Chiari Malformation Center
Our program is directed by Dr. Sun H. Lee, who also leads our comprehensive Spine Center. At Robert Wood Johnson University Hospital, Rutgers University, New Jersey, where he previously held the position of Professor of Neurosurgery and Director of Comprehensive Spine Center for 14 years, he accumulated extensive experience in evaluating and managing patients with Chiari Type 1 malformation. Chiari malformation patient management has become one of his passionate interests.
Chiari malformation (Type I) is a congenital brain condition characterized by a downward herniation of the cerebellar tonsils, i.e. the lower aspect of the cerebellum (the “hind brain” which is responsible for balance and coordination) beyond the inferior limit of the main skull opening leading to the cervical spinal canal, the foramen magnum. Normally, the space at the foramen magnum is enough only for the presence of the lowest aspect of the brain stem (the medulla) as it transitions to the upper most aspect of the cervical spinal cord. In Chiari malformation, the herniated cerebellar tonsils cause “crowding” at the level of the foraman magnum, causing compression on the cervicomedullary junction (the transitioning area from the brain stem, i.e. medulla, to the cervical spinal cord). This “crowding” also results in obstruction to the normal cerebrospinal fluid (CSF) flow that occurs around the surface of the brain, brain stem and spinal cord.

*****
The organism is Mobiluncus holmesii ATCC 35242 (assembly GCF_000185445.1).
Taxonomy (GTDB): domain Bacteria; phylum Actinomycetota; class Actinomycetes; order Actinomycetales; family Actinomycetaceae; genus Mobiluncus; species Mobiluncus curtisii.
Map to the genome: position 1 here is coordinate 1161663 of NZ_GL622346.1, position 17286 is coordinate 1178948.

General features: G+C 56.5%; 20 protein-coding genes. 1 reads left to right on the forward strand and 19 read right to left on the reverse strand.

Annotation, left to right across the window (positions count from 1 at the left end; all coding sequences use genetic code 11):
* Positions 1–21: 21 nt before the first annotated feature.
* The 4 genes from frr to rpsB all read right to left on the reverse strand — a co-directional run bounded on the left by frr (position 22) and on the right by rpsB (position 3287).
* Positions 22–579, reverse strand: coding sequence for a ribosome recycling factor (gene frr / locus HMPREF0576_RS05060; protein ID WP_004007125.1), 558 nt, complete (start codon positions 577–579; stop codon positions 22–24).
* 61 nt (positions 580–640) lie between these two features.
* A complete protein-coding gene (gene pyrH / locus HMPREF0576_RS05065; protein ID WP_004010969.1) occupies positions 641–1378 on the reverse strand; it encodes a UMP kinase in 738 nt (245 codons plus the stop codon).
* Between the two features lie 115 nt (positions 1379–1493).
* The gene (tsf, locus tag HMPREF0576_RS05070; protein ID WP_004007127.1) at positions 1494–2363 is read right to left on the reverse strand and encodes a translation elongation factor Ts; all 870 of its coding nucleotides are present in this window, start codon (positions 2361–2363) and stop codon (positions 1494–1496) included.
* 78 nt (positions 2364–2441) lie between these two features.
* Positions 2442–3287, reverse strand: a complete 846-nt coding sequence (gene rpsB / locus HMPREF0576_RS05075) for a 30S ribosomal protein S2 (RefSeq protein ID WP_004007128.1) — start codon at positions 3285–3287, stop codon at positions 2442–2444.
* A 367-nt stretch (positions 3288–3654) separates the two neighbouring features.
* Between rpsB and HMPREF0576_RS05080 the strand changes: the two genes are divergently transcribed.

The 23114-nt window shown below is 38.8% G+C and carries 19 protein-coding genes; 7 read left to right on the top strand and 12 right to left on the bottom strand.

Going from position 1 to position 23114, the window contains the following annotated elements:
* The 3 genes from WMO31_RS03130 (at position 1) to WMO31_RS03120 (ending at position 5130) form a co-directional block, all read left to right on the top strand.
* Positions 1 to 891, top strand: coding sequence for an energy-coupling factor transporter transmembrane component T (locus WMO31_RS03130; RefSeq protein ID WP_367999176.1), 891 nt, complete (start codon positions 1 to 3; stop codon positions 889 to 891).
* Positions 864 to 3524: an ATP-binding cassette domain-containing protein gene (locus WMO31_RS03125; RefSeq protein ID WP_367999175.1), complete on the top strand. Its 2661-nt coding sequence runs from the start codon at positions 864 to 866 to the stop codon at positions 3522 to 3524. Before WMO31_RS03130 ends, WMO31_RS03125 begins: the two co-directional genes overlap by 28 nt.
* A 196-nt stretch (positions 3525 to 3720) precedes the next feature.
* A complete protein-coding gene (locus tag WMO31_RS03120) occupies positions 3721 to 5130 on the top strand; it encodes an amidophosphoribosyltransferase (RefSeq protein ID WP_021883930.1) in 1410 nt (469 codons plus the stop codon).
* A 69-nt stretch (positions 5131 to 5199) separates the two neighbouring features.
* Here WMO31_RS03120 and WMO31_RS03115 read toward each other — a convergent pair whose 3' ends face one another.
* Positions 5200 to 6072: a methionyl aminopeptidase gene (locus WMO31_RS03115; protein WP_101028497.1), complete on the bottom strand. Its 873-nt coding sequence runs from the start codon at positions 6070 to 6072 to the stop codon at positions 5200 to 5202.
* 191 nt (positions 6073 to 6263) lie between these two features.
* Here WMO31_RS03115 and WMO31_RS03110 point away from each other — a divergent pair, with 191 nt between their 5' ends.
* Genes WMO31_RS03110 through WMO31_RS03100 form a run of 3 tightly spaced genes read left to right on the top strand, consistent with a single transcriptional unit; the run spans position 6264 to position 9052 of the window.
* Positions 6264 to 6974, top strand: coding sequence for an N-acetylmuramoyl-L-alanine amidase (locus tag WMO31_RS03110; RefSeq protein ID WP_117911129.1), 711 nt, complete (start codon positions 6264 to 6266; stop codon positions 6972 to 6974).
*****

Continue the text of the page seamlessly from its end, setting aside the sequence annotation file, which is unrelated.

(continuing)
For Chiari patients, it is critically important to know that not all patients require surgery at the time of diagnosis. A careful analysis of the individual patient’s age, medical condition, type and severity of symptoms must be conducted by an expert surgeon experienced in managing Chiari malformation prior to proceeding with surgery.
It is our mission to deliver world-class care to each and every patient with respect and compassion. We strive to treat each patient as if he or she is our own family member.